It was a Sunday afternoon in January. Having done this that and the other, I headed for Abbey Park before the sun set. On the way down Jack’s Lane I met a certain Andy Vaughn Jones. ‘Have you written your article for the Turvey News yet?’ ‘No way’ I answered, and continued on my walk wondering if I should write about colourful characters one can meet when out for a walk, but maybe not.
As I walked along, I was thinking about the chaos I had created in the office where my computer lives—a carpet layer would be there in a day or two and I had dreamt of creating a new system and ordering everything into perfect order before he came, as opposed to my current chaos. But, I like the word ‘chaos’. I seem to divide between wanting everything at right angles to everything else and having a complete chaos—but a chaos in which I know where everything is. I don’t often travel by train, but when I do I rather enjoy seeing what people have got tucked out of (their) sight in their back gardens, it makes me feel that I am not alone in my chaos.
As the sun disappeared behind the distant trees, and darkness began to fall, the words of a hymn by John Marriott came to mind:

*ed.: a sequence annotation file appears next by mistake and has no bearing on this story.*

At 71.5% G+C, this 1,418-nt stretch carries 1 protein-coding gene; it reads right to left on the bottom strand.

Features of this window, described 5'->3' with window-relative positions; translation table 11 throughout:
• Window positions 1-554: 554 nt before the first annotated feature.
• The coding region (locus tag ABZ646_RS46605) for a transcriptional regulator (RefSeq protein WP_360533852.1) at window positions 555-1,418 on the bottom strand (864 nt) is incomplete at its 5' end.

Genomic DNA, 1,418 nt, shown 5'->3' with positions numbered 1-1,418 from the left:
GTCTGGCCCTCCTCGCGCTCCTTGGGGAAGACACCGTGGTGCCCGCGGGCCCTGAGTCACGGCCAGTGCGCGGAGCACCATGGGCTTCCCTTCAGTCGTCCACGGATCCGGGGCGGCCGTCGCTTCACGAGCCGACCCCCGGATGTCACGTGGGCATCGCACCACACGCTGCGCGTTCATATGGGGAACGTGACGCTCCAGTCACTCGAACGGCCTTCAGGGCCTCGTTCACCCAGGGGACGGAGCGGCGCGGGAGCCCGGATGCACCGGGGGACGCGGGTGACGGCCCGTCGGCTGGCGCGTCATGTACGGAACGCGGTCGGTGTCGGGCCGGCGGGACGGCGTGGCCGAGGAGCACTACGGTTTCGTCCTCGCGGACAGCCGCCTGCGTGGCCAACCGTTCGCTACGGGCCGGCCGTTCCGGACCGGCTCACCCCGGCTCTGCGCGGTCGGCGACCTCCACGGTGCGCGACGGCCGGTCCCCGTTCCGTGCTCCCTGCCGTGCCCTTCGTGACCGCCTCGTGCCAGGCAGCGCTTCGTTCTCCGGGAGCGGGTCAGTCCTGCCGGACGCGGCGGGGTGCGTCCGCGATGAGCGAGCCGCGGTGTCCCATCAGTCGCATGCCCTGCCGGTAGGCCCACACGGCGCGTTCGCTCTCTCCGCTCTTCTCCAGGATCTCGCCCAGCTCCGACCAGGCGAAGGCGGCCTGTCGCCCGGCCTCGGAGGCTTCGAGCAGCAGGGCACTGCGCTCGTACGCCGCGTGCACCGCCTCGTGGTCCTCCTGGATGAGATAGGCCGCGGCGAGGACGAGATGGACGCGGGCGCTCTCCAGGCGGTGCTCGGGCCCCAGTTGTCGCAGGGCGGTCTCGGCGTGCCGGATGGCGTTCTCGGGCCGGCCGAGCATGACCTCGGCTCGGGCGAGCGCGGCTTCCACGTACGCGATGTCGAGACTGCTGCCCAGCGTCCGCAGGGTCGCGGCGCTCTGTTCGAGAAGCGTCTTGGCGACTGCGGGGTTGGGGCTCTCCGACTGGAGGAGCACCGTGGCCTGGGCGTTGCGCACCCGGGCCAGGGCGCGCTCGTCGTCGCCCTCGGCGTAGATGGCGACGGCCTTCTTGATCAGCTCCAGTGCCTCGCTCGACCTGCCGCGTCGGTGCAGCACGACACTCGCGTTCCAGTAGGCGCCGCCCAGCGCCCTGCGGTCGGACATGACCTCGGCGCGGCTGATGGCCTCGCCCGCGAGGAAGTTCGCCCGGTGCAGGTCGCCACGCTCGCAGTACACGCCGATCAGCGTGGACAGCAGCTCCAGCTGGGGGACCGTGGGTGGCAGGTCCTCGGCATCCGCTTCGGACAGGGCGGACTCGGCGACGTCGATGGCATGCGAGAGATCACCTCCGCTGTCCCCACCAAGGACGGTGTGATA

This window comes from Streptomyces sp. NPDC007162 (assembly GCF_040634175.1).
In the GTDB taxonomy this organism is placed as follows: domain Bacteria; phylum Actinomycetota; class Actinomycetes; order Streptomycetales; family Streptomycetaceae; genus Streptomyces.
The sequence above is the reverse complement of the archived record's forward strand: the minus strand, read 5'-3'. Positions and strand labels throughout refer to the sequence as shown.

Thou whose almighty word
chaos and darkness heard
and took their flight . . .
It’s now the time of year when the days are lengthening rapidly, darkness is ‘taking its flight’, but what about chaos? Our world seems to remain very chaotic, perhaps even becoming more so—chaos seems to have a tendency to seep into all the nooks and crannies of our lives and our world. Do not assume that living in a Benedictine community, as we do at Turvey Abbey, is a recipe for instant peace and tranquillity, far from it, even if the Benedictine motto is Pax. But as Christians we do have faith that God will, in his own way, lighten our darkness and guide us through the chaos to his peace.
Holy and blessed Three,
Wisdom, Love, Might!
Boundless as ocean’s tide,
Rolling in fullest pride,
Thro’ the earth, far and wide,
Let there be light!
I’m sure you are dying of curiosity to know if I my computer now lives in the perfect office. Well, I have nice new carpet tiles, but, as usual, there is a collection of items floating around that refuse to be categorised. I’m reminded of someone who said to me long ago that a friend had given her a ‘where to put it book’ (a sort of folder for miscellaneous items), but she didn’t know where to put it.